"What?" she finally snapped, causing more than one armored guard to jump. She hid her amusement, not really wanting to terrorize the maids. It was unlikely all of them were here by choice.

"Prince Xaviar wishes for you to join him for dinner. He has sent an appropriate change of clothes for you."

Has he now? Adeline barely concealed an eye roll. "I'm not hungry," she announced stoutly.

The spokesman had to swallow several times before he tried again. "He…Prince Xaviar was most adamant."

"I'm sure he was," Adeline returned smoothly, "but I'm not hungry, and I'm not changing into some blasted dress just to traipse downstairs and watch someone else eat. You can tell Lord Xaviar that his fiancé," here, she resisted the urge to vomit, "is feeling unwell and will be retiring early."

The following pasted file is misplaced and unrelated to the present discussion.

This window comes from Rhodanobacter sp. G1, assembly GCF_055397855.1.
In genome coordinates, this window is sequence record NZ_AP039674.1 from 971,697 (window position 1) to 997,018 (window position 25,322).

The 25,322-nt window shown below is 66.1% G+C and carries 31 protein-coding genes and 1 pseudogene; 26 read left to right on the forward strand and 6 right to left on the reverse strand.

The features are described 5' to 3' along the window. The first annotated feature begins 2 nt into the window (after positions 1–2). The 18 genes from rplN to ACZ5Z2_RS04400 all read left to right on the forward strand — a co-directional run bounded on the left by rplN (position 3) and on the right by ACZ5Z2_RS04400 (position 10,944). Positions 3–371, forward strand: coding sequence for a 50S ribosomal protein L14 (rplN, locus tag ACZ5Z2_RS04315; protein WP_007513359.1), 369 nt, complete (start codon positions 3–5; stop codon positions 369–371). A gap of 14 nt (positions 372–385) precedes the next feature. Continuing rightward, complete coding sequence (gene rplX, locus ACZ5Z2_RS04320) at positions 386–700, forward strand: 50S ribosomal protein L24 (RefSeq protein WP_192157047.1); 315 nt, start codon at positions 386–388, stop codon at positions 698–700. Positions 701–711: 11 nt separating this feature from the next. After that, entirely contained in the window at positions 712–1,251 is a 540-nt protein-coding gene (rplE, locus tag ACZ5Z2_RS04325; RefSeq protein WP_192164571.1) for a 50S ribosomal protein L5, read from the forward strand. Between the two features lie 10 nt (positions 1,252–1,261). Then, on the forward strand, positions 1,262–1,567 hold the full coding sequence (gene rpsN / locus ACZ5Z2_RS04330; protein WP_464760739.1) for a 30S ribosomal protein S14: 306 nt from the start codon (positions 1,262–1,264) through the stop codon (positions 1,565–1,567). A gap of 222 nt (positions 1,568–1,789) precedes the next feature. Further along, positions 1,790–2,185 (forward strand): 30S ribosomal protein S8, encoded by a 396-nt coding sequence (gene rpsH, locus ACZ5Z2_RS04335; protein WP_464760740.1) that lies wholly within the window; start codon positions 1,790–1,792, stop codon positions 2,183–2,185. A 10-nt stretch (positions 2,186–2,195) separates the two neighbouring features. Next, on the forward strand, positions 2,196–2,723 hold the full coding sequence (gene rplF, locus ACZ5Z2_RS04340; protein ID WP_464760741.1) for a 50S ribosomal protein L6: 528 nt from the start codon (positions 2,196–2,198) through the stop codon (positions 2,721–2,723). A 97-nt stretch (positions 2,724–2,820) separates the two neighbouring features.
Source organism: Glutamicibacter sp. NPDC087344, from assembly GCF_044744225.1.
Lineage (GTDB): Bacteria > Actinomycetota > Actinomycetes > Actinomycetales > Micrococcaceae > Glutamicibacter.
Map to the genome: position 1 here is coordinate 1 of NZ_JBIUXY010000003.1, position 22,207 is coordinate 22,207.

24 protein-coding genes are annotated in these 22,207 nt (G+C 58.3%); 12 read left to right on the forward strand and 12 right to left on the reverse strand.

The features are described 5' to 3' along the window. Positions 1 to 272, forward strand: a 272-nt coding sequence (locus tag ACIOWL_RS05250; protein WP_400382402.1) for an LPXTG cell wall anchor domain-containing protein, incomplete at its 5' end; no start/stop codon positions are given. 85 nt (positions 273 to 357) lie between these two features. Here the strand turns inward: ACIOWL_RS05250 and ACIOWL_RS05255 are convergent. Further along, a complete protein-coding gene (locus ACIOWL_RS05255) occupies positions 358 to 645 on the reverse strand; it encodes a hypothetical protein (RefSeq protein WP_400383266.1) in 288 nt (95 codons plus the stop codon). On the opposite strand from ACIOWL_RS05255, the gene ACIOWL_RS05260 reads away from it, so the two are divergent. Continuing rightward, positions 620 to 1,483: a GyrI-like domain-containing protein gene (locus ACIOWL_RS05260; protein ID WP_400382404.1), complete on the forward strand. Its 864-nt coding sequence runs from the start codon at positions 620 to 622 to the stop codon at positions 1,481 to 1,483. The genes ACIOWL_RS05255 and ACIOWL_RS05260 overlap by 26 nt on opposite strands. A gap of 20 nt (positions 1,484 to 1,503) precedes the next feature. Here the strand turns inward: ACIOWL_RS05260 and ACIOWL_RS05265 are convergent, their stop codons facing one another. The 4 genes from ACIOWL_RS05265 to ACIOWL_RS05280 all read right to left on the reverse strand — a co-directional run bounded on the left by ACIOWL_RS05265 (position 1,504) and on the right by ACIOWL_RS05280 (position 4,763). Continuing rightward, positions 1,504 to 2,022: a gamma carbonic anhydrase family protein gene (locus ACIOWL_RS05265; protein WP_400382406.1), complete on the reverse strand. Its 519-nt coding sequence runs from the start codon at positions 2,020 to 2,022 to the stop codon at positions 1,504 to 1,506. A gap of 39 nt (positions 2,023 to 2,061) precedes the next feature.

"Lady Adeline, I'm afraid I must insist on His Grace's behalf."

Briefly she felt sorry for the man in front of her; it was clear that he was terrified of both her and Xaviar, and she was putting him between a rock and a hard place. But she remembered Gwen's lifeless eyes, Xaviar's sword being inches away from being plunged through Peter's back, Edmund's lips pressing frantically against her own before she wormed her way out of his grip to stand beside Xaviar, and her heart hardened.


At that the maids stepped forward. As one they dragged her chair behind a screen in the corner, where Adeline was horrified to find a large bathtub waiting. She heard the door open again, and a moment later more guards appeared behind the screen to empty their buckets of steaming hot water into the tub before they disappeared.

One of the maids reached to unlace the front of Adeline's tunic, and she felt every muscle in her body snap to attention.